As I child, I spent many hours exploring the fields and woods of the abandoned farm behind my house. One of my favorite games was tossing a stick into a creek and watching where the water took it. Little did I know waterways and their interaction with people and the landscape would become my life work. I’ve come to Texas Interfaith Power & Light after many years as a practicing environmental engineer. I worked on projects to reduce flooding, cleanup rivers, and restore river ecosystems. These projects are getting more challenging as the climate changes. In professional practice, I too often saw water problems reduced to a cost-benefit solution. I felt there had to be a better way.
After a period of discernment, I entered the Lutheran deaconess program. I believe people of faith have a better way of looking at climate and the environment. The world sees natural resources as something to be exploited for their highest use and maximum gain of a few. People of faith see a wonderful creation intended to sustain all people. Instead of a cost-benefit analysis, people of faith widen their perspective to encompass cost, impacts on all people, and the long-term sustainability of the environment. This perspective is called the “triple bottom line” in business. For people of faith, it’s our call to care for creation and to care for each other. We are especially called to care for those who have the least resources to adapt as our climate changes.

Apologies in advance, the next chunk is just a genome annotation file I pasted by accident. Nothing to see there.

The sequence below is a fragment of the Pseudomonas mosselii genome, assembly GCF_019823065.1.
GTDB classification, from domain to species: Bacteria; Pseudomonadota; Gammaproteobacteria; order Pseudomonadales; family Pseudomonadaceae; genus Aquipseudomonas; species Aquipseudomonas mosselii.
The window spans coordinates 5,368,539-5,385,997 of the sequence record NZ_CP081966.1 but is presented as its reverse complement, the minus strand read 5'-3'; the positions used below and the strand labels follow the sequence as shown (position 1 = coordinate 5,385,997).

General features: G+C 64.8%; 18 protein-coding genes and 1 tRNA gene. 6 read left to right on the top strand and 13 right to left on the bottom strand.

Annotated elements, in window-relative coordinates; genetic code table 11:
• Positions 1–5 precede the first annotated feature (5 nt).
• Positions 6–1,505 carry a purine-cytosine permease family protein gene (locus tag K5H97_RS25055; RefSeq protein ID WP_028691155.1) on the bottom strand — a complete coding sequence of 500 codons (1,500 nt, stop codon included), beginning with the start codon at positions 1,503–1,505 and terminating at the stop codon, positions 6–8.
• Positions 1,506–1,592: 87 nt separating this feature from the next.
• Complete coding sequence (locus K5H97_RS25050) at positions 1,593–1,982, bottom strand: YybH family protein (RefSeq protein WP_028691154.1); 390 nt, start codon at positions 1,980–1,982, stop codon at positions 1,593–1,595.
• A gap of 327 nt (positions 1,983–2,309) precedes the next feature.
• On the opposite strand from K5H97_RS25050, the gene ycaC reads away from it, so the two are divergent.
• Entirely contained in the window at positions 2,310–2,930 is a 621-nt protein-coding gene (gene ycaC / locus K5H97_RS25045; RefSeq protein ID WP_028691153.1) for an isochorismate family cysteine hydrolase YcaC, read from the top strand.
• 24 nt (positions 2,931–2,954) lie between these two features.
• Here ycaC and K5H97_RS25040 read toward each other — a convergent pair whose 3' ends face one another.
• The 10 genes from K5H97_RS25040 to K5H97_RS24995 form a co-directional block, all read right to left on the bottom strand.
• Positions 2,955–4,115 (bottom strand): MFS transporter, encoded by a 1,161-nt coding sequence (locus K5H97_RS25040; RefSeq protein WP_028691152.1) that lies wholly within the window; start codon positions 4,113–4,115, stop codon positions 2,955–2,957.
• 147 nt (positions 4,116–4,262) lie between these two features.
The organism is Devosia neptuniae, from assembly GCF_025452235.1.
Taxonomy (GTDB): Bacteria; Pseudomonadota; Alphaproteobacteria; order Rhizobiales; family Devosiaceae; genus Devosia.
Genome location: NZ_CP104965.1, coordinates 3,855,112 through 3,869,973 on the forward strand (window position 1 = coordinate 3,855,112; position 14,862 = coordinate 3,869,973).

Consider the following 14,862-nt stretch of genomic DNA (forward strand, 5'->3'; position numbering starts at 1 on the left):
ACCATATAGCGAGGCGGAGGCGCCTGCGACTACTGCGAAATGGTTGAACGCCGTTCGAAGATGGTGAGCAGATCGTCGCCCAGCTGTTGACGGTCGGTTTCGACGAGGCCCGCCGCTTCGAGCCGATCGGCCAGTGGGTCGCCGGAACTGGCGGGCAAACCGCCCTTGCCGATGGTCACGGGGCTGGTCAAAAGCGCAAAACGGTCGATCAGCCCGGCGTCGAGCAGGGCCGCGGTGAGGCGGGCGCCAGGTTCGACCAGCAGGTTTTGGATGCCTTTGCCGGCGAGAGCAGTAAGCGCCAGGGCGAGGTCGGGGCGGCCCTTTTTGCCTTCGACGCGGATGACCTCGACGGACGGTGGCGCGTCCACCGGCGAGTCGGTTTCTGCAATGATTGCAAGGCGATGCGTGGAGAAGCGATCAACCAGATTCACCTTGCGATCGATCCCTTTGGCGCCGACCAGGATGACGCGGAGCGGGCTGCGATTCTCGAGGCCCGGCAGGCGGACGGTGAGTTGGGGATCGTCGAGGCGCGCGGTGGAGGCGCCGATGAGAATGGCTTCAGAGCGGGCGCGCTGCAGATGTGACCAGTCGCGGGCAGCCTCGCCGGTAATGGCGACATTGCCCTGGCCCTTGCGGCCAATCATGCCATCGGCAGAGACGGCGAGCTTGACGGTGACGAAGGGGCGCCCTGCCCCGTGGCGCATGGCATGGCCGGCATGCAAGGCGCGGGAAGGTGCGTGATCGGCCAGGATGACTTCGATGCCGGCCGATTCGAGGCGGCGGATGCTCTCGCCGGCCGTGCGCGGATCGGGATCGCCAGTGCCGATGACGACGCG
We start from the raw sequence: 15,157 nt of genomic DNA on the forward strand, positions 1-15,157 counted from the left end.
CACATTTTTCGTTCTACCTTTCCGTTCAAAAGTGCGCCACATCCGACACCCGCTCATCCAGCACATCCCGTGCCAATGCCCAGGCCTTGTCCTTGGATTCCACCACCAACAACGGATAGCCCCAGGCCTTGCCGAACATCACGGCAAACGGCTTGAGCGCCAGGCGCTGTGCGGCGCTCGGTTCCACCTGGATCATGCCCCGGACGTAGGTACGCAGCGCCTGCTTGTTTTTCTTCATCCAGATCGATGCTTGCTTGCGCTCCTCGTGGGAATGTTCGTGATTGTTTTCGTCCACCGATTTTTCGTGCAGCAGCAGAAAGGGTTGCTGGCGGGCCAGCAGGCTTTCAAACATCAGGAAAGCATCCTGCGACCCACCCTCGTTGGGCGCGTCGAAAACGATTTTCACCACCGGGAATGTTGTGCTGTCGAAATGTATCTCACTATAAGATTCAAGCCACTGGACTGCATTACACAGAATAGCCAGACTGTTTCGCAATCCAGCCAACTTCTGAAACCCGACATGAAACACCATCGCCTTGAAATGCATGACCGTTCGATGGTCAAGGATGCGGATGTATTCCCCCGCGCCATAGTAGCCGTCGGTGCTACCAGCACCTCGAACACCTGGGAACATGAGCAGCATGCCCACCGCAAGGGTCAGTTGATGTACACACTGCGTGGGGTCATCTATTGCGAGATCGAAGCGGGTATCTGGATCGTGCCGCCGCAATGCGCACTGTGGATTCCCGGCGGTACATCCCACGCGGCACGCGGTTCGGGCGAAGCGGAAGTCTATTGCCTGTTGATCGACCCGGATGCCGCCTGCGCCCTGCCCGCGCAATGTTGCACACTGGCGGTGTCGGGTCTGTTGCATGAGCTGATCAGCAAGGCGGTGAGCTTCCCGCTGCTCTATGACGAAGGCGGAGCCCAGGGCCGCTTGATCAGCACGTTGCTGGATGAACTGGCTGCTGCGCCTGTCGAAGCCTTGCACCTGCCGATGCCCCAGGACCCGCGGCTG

I’m grateful for this opportunity to be a part of Texas Interfaith Power & Life. I’m encouraged by the number of people who are responding faithfully to the challenges of climate change. I look forward to getting to know you and learning from the wisdom of your faith traditions. Together, we can answer the call of our faith and inspire the world to a better way.
Shalom / Salaam